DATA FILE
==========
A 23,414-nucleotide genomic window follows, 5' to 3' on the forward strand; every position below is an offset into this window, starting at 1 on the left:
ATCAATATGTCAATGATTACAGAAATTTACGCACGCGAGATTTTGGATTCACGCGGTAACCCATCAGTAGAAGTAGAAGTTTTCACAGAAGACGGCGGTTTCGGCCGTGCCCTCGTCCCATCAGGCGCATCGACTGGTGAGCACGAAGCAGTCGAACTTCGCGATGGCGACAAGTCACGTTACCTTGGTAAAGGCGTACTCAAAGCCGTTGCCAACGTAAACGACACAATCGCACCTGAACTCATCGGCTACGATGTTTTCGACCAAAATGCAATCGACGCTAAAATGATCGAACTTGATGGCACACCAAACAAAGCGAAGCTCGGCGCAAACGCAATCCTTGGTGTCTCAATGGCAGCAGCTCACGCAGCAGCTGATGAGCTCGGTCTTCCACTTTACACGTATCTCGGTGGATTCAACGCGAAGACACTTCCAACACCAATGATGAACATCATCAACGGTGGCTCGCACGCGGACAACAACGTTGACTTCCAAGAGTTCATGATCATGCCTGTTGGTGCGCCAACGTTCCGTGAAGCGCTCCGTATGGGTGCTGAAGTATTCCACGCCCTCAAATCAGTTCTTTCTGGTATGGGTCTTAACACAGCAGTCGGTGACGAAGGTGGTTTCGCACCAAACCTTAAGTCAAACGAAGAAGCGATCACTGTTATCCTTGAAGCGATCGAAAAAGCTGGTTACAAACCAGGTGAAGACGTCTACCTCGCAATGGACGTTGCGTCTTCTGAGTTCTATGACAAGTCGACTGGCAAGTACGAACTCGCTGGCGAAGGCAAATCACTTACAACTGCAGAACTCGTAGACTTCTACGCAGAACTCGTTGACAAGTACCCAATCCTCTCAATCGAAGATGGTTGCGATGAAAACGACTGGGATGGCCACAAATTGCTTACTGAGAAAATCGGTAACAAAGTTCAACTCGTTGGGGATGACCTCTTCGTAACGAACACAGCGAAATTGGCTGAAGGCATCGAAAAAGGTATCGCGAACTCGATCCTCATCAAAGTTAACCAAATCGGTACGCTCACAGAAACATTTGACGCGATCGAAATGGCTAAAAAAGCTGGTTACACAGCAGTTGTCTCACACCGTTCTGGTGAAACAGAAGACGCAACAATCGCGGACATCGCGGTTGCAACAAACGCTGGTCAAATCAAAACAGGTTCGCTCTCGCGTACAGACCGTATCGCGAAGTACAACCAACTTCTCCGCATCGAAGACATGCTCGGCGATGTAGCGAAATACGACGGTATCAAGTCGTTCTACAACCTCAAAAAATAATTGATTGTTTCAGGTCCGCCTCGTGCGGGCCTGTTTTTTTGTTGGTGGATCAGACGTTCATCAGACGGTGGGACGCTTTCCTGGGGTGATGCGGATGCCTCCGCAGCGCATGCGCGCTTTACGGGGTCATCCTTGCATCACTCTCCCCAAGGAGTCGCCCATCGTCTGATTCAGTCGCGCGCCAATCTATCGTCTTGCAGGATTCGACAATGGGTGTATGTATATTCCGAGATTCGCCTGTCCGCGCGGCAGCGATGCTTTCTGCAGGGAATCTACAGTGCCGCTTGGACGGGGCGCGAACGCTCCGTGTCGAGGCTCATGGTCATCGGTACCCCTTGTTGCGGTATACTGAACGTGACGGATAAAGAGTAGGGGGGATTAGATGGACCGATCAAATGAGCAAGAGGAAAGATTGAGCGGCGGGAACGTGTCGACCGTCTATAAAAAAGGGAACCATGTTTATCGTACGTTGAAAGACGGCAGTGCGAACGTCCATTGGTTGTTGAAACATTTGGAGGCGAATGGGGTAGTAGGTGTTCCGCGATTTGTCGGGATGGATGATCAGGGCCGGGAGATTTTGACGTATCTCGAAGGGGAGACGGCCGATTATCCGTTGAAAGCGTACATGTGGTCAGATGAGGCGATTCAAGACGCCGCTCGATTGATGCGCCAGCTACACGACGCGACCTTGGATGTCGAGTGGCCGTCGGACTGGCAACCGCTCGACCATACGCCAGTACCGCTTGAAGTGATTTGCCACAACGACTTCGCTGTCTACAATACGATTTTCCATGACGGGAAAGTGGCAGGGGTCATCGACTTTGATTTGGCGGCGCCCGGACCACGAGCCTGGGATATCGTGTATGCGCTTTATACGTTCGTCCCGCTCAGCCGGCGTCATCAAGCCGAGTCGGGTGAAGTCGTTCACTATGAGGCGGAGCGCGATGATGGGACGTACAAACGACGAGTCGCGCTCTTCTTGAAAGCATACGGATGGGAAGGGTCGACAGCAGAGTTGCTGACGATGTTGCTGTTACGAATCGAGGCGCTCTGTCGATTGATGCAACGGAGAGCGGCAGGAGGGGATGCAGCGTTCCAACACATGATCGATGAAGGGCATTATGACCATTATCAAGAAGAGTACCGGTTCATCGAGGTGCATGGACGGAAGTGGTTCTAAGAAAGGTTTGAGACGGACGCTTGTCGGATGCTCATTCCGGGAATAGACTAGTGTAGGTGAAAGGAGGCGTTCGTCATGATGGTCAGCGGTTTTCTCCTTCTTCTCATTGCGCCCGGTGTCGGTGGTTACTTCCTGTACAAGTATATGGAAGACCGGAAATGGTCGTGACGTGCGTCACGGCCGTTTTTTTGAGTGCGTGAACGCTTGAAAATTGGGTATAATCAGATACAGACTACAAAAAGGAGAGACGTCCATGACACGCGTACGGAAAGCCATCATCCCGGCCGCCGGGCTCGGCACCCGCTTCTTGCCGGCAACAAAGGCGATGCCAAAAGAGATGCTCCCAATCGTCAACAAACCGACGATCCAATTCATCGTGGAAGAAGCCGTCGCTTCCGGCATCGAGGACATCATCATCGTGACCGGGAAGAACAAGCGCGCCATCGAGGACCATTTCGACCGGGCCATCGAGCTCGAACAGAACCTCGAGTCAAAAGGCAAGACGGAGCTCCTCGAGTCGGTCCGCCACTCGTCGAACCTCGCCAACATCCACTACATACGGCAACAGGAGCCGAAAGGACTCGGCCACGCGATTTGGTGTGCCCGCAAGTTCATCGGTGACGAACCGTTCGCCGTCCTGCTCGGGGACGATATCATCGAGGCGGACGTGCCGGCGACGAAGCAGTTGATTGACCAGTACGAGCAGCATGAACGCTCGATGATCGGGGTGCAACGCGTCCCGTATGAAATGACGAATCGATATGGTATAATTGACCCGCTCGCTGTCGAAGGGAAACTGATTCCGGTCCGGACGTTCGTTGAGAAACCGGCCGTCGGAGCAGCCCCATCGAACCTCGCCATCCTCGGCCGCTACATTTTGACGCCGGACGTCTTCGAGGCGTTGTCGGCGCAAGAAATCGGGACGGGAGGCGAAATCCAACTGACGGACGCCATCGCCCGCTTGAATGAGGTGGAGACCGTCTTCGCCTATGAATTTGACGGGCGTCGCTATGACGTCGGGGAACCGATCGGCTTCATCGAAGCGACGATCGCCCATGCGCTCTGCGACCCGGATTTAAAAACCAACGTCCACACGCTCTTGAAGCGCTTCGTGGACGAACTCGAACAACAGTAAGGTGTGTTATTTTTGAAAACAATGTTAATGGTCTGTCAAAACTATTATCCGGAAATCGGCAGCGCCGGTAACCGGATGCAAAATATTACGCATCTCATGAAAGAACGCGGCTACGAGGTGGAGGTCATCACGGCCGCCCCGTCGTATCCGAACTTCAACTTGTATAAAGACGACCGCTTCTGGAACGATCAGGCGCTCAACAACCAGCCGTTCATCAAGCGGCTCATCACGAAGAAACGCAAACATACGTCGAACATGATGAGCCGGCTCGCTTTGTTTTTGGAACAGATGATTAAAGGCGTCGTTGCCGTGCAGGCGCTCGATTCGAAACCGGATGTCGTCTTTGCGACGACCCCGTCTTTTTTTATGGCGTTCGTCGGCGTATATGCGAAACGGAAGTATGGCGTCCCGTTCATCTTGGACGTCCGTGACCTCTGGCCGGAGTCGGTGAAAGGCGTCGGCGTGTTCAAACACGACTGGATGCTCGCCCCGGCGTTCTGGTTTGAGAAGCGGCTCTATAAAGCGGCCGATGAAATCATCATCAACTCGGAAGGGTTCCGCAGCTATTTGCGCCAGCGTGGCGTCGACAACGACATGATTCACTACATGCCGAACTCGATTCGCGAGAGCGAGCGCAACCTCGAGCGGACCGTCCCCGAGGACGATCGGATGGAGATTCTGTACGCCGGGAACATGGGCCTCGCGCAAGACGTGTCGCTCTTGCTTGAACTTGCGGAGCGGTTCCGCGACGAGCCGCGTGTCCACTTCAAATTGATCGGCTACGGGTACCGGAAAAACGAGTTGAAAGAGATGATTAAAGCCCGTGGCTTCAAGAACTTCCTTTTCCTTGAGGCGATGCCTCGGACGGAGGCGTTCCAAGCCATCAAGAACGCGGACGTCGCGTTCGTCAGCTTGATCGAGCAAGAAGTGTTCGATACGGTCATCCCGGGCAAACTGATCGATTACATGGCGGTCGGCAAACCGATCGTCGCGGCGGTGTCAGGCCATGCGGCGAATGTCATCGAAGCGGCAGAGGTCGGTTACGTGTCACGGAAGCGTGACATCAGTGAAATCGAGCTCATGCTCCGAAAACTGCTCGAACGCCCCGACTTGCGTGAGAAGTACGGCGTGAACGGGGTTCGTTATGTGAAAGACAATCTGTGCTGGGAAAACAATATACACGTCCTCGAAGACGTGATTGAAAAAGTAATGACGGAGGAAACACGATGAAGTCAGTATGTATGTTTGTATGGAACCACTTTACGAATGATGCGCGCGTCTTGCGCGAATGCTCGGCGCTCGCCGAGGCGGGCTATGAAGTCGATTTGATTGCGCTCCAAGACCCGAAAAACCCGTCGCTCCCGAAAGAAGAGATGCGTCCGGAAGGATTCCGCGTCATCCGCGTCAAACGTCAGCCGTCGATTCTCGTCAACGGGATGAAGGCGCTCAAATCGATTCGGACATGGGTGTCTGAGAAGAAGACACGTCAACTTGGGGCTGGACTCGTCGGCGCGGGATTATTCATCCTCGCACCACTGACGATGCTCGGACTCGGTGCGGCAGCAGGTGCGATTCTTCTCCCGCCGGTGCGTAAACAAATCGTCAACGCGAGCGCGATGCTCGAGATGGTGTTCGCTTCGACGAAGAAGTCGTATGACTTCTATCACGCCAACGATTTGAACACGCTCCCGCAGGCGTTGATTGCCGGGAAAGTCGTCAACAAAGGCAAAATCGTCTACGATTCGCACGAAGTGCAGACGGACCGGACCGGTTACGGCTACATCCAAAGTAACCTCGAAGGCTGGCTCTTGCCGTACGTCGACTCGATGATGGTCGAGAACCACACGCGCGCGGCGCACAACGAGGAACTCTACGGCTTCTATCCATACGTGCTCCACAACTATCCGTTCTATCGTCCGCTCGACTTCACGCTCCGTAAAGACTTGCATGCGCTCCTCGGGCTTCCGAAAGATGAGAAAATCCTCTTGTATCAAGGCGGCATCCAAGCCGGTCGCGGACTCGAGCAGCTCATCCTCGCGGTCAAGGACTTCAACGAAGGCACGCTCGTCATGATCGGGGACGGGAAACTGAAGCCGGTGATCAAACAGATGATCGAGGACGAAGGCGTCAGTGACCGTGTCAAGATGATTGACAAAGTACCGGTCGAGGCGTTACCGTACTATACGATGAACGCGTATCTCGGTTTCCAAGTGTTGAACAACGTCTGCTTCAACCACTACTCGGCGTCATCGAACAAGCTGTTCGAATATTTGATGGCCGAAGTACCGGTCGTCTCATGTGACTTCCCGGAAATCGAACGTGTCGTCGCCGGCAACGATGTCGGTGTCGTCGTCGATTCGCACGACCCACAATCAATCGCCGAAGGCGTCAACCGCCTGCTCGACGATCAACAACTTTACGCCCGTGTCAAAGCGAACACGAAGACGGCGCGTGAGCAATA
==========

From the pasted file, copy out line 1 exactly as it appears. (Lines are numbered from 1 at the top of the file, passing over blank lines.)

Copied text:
A 23,414-nucleotide genomic window follows, 5' to 3' on the forward strand; every position below is an offset into this window, starting at 1 on the left: